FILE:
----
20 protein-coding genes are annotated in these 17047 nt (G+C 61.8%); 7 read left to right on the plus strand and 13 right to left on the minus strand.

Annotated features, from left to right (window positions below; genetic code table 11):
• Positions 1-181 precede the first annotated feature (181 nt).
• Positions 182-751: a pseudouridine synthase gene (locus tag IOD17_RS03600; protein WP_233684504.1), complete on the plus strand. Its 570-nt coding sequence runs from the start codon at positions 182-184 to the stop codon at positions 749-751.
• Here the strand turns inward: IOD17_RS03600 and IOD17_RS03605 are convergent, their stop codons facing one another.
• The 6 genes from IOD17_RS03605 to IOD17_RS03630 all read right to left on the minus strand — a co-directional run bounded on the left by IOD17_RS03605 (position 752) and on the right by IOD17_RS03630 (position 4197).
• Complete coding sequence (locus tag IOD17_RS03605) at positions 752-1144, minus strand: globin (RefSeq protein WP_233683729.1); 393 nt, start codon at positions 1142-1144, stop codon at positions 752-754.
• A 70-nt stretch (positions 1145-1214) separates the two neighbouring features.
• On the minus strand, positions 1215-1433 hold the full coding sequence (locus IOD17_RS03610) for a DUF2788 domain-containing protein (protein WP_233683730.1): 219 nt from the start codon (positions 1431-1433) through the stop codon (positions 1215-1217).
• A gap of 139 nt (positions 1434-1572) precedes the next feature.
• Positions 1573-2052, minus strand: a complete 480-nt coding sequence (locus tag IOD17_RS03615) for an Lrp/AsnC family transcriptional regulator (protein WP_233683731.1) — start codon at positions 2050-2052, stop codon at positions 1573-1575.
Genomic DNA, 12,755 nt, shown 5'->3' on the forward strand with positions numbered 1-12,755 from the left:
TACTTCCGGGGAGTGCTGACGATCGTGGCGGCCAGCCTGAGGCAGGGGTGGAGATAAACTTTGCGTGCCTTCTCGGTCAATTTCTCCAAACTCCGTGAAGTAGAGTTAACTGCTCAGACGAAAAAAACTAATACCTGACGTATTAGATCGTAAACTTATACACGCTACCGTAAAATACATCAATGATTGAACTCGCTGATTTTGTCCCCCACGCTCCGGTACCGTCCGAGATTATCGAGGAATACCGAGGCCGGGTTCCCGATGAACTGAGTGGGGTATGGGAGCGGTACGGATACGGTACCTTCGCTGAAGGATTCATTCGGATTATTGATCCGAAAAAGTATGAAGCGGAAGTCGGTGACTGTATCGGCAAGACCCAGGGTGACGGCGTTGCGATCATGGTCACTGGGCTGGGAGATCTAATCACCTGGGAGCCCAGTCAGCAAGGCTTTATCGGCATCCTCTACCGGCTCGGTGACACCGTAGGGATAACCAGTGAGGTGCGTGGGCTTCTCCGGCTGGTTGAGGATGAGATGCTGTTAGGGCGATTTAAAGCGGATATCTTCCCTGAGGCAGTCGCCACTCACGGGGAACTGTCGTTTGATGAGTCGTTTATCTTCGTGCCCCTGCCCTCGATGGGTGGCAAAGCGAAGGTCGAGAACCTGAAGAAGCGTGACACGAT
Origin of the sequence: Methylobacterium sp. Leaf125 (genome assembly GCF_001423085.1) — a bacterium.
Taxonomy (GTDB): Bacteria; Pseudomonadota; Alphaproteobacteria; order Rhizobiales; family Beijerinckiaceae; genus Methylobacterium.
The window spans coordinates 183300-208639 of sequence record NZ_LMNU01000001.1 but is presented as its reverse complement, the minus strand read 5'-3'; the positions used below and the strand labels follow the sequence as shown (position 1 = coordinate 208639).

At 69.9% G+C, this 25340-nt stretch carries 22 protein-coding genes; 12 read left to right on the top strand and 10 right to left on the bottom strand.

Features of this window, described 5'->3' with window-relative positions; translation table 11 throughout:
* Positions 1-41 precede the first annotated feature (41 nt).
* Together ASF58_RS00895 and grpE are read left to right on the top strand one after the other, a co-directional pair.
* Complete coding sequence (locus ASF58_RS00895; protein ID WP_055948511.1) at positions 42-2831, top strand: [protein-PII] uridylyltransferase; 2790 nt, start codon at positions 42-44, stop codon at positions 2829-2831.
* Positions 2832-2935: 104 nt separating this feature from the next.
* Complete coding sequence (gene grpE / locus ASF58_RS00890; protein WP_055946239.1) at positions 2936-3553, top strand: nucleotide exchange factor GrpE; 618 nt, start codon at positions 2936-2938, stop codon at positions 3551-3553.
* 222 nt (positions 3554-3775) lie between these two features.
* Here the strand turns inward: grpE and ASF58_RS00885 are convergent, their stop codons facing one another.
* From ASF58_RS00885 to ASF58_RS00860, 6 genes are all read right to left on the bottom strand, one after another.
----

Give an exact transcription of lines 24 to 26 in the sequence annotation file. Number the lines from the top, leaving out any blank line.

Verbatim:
* 222 nt (positions 3554-3775) lie between these two features.
* Here the strand turns inward: grpE and ASF58_RS00885 are convergent, their stop codons facing one another.
* From ASF58_RS00885 to ASF58_RS00860, 6 genes are all read right to left on the bottom strand, one after another.